The project was funded by United States Department of Agriculture, the Alberta Science and Research Authority, Agriculture and Agri-Foods Canada, the Biotechnology and Biological Sciences Research Council, The European Commission, the Commonwealth Scientific and Industrial Research Organization of Australia, AgResearch Ltd, New Zealand Foundation for Research, Science and Technology, EMBRAPA Brazil, CNPq (National Council for Scientific and Technological Development) Brazil, the Roslin Institute Scotland, INRA (the French National Institute for Agricultural Research), AGENAE, Genoscope, the Texas Agricultural Experiment Station, and the Alliance for Animal Genome Research.
The paper in Genome Biology is freely available at: http://genomebiology.com/content/pdf/gb-2007-8-8-r165.pdf
GM crops vandalised in Silves
- Eloise Walton, The Resident (Portugal), August 23, 2007
AROUND 100 anti-GM protesters destroyed more than a hectare of genetically modified corn at the Herdade da Lameira farm in Silves while the owner tried desperately to stop them before the GNR arrived. The President of Portugal and the Minister of Agriculture have condemned the acts of vandalism.
João Menezes, the 56-year-old farmer, was surprised on August 17 by a group of around 100 protesters who destroyed part of his 51 hectare farm of genetically modified (GM) corn. By the time the GNR arrived on the scene to escort the protesters off the premises, they had already destroyed one hectare of the crop.
During the protest, the activists had their faces covered to protect themselves against the pollen. After being identified and escorted off the land by the authorities, the protesters continued their rally against genetically modified products as they marched with banners into the village of Poço Barreto.
This action was promoted and supported by two environmental groups, the newly created Verde Eufémia and the Algarve based Almargem as well as some of the local population and organic farmers who disagree with GM crops.
Mr Menezes said that his farm is completely legalised and has been inspected by the Ministry of Agriculture. "This is what my family live on; it is our only means of income," said Mr Menezes, adding: "If they destroy this corn, I will die of hunger. Someone has to pay for the damages."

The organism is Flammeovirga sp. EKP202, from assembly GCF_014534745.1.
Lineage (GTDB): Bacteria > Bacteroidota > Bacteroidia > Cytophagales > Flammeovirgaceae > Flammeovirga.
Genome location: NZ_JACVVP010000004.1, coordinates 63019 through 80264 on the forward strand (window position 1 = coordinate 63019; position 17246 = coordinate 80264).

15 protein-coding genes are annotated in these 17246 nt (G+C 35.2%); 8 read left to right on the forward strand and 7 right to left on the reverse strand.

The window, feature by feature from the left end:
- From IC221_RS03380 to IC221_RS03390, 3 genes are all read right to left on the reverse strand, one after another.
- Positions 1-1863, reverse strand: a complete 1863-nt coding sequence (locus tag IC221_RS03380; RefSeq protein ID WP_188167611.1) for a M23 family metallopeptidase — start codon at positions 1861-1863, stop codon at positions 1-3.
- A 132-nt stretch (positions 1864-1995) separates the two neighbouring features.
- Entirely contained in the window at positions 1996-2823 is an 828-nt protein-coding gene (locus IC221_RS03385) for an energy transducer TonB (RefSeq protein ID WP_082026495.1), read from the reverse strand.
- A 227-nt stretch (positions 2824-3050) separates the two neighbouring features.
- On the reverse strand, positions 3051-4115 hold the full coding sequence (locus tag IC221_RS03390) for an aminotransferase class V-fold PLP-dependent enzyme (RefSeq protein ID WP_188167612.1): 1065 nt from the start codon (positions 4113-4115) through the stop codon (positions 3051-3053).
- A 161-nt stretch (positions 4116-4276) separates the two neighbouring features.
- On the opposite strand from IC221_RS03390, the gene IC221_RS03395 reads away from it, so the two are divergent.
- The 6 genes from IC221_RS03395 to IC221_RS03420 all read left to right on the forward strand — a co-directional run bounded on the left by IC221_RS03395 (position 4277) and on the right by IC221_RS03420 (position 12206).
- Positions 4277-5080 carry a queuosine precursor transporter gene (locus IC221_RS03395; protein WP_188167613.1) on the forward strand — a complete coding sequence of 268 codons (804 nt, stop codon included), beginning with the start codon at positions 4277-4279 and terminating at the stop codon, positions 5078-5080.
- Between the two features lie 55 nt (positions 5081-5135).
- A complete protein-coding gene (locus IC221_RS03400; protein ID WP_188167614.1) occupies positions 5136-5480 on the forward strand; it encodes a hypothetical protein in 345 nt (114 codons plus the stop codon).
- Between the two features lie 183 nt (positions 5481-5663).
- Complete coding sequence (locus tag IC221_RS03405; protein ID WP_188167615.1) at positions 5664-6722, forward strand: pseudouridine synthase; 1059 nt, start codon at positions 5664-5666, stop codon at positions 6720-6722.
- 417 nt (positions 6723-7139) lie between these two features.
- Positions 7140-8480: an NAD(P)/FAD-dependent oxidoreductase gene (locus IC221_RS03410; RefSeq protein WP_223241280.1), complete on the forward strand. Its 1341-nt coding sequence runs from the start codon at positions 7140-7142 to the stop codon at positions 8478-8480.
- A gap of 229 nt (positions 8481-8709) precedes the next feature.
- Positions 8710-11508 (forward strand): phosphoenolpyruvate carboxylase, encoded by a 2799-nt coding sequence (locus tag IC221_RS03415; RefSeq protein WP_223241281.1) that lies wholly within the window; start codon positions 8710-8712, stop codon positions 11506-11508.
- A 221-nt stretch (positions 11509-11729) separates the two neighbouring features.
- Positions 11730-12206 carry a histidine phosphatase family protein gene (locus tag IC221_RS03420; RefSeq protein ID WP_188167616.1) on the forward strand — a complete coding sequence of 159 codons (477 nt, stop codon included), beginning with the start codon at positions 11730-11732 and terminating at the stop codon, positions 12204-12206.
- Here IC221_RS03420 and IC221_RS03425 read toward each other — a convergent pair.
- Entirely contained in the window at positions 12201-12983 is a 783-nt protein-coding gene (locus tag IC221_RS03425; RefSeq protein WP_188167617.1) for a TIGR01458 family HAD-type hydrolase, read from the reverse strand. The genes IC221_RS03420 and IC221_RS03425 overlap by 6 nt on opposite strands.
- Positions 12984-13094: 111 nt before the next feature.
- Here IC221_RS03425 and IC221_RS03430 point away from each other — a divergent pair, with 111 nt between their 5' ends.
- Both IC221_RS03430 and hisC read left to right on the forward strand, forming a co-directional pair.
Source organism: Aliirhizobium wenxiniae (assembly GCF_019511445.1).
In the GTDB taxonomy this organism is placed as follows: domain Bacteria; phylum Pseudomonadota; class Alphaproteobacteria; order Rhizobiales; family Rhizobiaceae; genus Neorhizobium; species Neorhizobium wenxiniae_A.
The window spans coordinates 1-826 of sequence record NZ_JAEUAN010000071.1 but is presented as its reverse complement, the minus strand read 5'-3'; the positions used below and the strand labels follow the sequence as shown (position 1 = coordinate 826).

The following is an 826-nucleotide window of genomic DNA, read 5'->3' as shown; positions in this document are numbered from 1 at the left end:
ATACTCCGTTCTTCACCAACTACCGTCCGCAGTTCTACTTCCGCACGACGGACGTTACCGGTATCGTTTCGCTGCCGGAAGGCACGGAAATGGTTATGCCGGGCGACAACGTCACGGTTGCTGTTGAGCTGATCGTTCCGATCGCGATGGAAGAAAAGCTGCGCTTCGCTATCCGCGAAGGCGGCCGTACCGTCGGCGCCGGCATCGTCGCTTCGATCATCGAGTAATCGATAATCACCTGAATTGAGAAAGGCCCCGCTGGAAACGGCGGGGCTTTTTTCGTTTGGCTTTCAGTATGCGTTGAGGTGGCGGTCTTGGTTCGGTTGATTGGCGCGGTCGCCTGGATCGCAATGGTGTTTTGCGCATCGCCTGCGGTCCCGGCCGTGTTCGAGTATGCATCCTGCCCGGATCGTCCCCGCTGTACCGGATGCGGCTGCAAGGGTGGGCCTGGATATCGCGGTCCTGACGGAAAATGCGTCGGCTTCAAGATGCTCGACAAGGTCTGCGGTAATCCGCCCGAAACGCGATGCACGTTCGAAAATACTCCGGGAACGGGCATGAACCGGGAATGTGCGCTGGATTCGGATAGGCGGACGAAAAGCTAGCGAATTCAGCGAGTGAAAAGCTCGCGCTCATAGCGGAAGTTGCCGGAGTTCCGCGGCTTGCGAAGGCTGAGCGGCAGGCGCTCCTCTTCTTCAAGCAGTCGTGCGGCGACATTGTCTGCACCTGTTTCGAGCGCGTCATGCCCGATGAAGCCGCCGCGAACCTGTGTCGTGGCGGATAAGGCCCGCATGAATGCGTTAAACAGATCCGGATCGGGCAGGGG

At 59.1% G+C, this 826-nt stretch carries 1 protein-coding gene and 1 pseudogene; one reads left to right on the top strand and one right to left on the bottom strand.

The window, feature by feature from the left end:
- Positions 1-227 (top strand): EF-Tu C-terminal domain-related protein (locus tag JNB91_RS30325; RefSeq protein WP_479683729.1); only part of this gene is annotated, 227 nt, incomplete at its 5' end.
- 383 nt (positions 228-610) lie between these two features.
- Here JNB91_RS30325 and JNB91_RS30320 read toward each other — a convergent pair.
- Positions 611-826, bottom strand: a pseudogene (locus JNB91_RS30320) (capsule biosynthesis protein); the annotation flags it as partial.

Luis Grifo, the technical engineer responsible for the corn crop at the Herdade da Lameira, said: "It is only known that GM corn is planted here because all of the regulations have been adhered to and all of the neighbours have been informed. Portugal only produces corn for three months of the year; during the rest of the year, corn is imported, of which 90 per cent is genetically modified."
Since the incident, the environmental group Almargem has asked the Portuguese government to destroy the GM crop at the Herdade da Lameira. A spokesman said: "We are asking for the immediate application of the emergency measures outlined in article 25° of the law decree n° 72/2003 of April 10."
This law regulates the deliberate release of genetically modified organisms into the environment, as well as the placement of these products on the market, conforming to the principle of precaution, taking into account the protection of human health and the environment.
"The presence of GM crops in the Algarve could have a catastrophic impact on the region's main industry, tourism, with unpredictable social consequences," said the spokesman.
Castelão Rodrigues, regional director of Agricultura do Algarve, said: "The farm is legal and I cannot see why Almargem is invoking that particular law".
Mr Menezes has decided to press charges against the protesters responsible for the damages caused, and who were identified by the GNR, which could lead to a prison sentence of up to three years.
During visits to the Algarveon Monday, President Cavaco Silva and Jaime Silva, Minister of Agriculture, condemned the acts of vandalism at the Herdade da Lameira.
Cavaco Silva appealed to the authorities during a speech in Albufeira for an investigation to be carried out on the vandalism of genetically modified crops in Silves. "There can be no doubt that the law in Portugal is to be obeyed and those who have the power to make it be obeyed must not let this happen," said the President.
Jaime Silva visited farmer José Menezes to offer him legal support, saying: "Those responsible for the damages caused will pay, have no doubts.
"If it (GM crop) does not cause problems to public health, if it generates more income and is an environmentally friendly corn, as it does not need pesticides, why should we not plant it?," said Jaime Silva.
*by Andrew Apel, guest editor, andrewapel+at+wildblue.net